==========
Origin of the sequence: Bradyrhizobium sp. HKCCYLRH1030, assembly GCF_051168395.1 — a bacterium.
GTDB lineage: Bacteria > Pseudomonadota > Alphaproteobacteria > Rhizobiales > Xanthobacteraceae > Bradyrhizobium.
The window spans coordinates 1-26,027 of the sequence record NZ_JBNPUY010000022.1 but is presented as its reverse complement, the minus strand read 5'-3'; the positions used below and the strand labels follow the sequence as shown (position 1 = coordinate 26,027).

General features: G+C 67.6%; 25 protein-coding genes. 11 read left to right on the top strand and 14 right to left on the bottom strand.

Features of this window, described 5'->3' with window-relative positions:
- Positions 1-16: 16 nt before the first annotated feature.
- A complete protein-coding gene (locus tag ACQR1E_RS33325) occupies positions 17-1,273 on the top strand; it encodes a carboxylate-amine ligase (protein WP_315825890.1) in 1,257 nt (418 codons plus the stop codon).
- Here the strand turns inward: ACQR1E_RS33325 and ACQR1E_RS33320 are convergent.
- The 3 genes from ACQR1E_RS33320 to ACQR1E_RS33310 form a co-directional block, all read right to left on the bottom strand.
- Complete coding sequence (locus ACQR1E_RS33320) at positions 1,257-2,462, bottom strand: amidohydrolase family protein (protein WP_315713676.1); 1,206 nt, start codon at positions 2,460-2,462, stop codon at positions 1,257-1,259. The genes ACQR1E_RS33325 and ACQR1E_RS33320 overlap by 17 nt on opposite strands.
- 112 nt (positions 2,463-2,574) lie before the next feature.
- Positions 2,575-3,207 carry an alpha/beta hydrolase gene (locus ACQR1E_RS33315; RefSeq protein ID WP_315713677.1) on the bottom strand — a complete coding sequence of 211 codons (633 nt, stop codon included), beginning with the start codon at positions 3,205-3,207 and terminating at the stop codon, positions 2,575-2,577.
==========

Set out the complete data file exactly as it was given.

Origin of the sequence: Bradyrhizobium sp. HKCCYLRH1030, assembly GCF_051168395.1 — a bacterium.
GTDB lineage: Bacteria > Pseudomonadota > Alphaproteobacteria > Rhizobiales > Xanthobacteraceae > Bradyrhizobium.
The window spans coordinates 1-26,027 of the sequence record NZ_JBNPUY010000022.1 but is presented as its reverse complement, the minus strand read 5'-3'; the positions used below and the strand labels follow the sequence as shown (position 1 = coordinate 26,027).

General features: G+C 67.6%; 25 protein-coding genes. 11 read left to right on the top strand and 14 right to left on the bottom strand.

Features of this window, described 5'->3' with window-relative positions:
- Positions 1-16: 16 nt before the first annotated feature.
- A complete protein-coding gene (locus tag ACQR1E_RS33325) occupies positions 17-1,273 on the top strand; it encodes a carboxylate-amine ligase (protein WP_315825890.1) in 1,257 nt (418 codons plus the stop codon).
- Here the strand turns inward: ACQR1E_RS33325 and ACQR1E_RS33320 are convergent.
- The 3 genes from ACQR1E_RS33320 to ACQR1E_RS33310 form a co-directional block, all read right to left on the bottom strand.
- Complete coding sequence (locus ACQR1E_RS33320) at positions 1,257-2,462, bottom strand: amidohydrolase family protein (protein WP_315713676.1); 1,206 nt, start codon at positions 2,460-2,462, stop codon at positions 1,257-1,259. The genes ACQR1E_RS33325 and ACQR1E_RS33320 overlap by 17 nt on opposite strands.
- 112 nt (positions 2,463-2,574) lie before the next feature.
- Positions 2,575-3,207 carry an alpha/beta hydrolase gene (locus ACQR1E_RS33315; RefSeq protein ID WP_315713677.1) on the bottom strand — a complete coding sequence of 211 codons (633 nt, stop codon included), beginning with the start codon at positions 3,205-3,207 and terminating at the stop codon, positions 2,575-2,577.